French parliament debates hotly contested labour reform

AGORA moderator's picture

French lawmakers on Tuesday begin examining the government’s hugely divisive plans to reform France’s labour market, which have triggered two months of street protests and led to clashes with riot police.

With 12 months to go until the presidential election, the bill – dubbed “El Khomri Law” after Labour Minister Myriam El Khomri – is likely to be the last major legislation to be introduced by the unpopular administration of Socialist President François Hollande.

It also has the unenviable record of being the reform that has brought the most Socialist supporters onto the streets during Hollande's difficult time in office.

On Tuesday, unions and student organisations are expected to hold another demonstration at the National Assembly, the lower house of parliament that will be the first to examine the text.

The government has already watered down the bill in the face of the protests, but unions still consider it "unacceptable" and want it withdrawn.

Since March 9, hundreds of thousands of protesters in cities around France have denounced what they see as a pro-business reform that will erode the cherished rights of French workers on full-time contracts.

The government has billed the reform as an attempt to tackle the chronic unemployment that has plagued Hollande's time in office.

Opposition to the bill also inspired the "Nuit Debout", or "Up All Night" movement, which has grown to encompass a range of causes.

Police and the government believe troublemakers have mingled with the protesters to foment clashes with riot police. Demonstrators on the other hand accuse the police of heavy-handedness which they claim is fuelling the violence.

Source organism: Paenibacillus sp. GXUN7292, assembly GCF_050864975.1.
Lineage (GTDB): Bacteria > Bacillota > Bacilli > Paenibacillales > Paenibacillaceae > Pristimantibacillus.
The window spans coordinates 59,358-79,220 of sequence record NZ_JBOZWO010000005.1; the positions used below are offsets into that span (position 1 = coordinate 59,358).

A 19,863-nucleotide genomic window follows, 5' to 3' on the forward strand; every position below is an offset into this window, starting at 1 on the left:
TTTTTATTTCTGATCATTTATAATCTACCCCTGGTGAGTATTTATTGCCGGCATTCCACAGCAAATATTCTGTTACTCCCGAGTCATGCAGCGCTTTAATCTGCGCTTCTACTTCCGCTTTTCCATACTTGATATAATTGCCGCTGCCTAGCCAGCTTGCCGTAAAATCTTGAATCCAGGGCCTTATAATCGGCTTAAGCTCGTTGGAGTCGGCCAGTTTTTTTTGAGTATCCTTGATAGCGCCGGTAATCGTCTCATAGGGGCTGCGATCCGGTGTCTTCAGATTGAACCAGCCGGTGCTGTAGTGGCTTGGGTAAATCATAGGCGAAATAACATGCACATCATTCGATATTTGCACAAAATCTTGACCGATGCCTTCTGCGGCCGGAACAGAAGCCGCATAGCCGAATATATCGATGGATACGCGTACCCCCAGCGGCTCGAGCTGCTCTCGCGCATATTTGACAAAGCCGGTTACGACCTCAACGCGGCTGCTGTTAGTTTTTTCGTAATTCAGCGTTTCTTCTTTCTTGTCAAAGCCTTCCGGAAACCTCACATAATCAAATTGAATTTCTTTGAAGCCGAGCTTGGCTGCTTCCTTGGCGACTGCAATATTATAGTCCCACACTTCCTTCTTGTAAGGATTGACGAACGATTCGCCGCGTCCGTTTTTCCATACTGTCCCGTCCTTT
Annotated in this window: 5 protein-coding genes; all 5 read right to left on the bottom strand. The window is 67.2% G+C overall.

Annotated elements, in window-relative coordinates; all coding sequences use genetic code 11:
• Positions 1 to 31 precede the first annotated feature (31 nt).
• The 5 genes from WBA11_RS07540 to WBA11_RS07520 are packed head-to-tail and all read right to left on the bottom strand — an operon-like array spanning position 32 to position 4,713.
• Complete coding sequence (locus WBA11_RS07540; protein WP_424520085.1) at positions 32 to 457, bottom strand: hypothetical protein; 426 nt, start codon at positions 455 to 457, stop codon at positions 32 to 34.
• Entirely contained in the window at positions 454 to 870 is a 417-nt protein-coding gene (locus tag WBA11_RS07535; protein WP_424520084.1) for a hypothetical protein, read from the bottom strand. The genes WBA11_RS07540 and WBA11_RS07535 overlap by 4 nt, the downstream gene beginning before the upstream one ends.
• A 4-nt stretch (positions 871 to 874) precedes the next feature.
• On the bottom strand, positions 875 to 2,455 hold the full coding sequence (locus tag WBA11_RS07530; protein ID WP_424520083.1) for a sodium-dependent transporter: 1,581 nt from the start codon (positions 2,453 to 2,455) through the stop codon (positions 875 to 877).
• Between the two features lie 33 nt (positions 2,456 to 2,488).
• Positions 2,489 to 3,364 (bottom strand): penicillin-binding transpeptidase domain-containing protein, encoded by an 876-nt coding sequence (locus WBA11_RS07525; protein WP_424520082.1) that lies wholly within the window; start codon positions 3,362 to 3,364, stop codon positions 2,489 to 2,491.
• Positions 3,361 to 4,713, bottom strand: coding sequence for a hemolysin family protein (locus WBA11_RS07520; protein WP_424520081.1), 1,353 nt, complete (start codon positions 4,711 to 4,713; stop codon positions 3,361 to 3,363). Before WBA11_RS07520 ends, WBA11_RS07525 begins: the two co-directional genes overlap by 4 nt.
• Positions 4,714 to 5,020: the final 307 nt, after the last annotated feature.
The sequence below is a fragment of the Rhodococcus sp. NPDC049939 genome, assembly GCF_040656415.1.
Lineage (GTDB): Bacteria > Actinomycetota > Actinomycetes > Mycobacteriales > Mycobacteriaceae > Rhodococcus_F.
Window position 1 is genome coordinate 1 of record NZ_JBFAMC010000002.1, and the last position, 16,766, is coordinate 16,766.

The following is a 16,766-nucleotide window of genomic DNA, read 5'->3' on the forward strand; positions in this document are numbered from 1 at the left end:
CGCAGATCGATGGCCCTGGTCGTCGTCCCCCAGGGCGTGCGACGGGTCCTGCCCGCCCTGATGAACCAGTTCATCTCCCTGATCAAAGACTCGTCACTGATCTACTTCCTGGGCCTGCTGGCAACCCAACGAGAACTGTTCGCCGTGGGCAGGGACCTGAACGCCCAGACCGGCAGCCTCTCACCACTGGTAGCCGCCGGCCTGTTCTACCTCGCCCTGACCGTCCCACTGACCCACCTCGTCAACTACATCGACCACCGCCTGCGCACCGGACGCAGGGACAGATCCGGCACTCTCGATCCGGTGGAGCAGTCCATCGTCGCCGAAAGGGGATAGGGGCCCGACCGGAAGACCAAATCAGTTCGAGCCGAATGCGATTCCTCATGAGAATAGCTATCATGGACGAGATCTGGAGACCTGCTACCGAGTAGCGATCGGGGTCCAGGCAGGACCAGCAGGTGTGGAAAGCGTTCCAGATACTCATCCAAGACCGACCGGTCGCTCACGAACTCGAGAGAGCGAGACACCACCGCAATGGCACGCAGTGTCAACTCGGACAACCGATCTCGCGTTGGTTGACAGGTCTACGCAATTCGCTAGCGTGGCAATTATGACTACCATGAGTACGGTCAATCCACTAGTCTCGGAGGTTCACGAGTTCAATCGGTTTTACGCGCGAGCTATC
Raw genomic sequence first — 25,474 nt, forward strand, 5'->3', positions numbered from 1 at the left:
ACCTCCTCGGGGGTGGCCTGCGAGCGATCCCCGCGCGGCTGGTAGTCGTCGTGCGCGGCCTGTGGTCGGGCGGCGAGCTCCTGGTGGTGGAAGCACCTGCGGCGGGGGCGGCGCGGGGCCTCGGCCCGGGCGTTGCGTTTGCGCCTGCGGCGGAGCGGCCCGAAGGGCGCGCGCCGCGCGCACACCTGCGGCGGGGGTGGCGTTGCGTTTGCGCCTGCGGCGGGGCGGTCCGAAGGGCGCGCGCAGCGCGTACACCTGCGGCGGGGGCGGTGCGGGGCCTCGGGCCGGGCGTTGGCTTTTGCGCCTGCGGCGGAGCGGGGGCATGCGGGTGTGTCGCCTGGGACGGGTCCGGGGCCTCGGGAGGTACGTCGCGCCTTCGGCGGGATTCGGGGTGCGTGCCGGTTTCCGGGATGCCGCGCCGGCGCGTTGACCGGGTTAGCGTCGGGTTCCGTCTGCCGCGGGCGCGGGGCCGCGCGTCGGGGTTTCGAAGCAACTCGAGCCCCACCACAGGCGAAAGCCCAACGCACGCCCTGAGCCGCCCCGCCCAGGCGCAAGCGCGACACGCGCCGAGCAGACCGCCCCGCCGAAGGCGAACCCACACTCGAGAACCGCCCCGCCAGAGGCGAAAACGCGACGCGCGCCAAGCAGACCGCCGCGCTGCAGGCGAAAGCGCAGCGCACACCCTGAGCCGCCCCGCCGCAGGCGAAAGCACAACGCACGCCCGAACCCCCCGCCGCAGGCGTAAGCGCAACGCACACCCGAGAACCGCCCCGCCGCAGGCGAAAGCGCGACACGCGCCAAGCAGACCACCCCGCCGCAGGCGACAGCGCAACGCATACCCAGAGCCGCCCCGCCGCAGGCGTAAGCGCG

Participation reached its peak on March 31 with nearly 400,000 people on the streets. In demonstrations on Thursday, those numbers had fallen to 170,000.

The reform was also the central theme of the traditional May 1 workers' march in Paris, which descended into clashes between masked protesters and police.

Christophe Sirugue, the Socialist lawmaker who is presenting the bill to parliament after it was reviewed in committee, said last week that several points still needed "clarification" but that he expected the bill to pass.

Left up in arms

Among the key remaining points in the bill are measures to make it easier to lay off workers in lean times. Trade unions have slammed provisions that would allow employers to shed workers if their company is doing badly in France, even if its operations abroad are successful.

A group of Socialist lawmakers opposed to the bill complained Monday that the proposed reform fell short of their expectations.

"This bill is not useful for France or for the common good. It is not in line with the reforms that one expects from a government of the left," they said in a statement.

MPs from the right-wing opposition, who initially saluted the bill, say they may no longer support a watered-down version.

If it fails to secure a majority, the government could use a constitutional mechanism to force through the reform by decree without a vote, providing opponents do not force a no-confidence vote.

The government used the tactic last year to ram through another controversial economic reform governing trading hours and the deregulation of some sectors.

However, using such a mechanism carries the risk of further alienating left-wing voters. Opinion polls show a majority of this group have a negative opinion of Hollande's time in office, which does not bode well for the president as he considers whether to stand for re-election next year.

(FRANCE 24 with AFP)  source: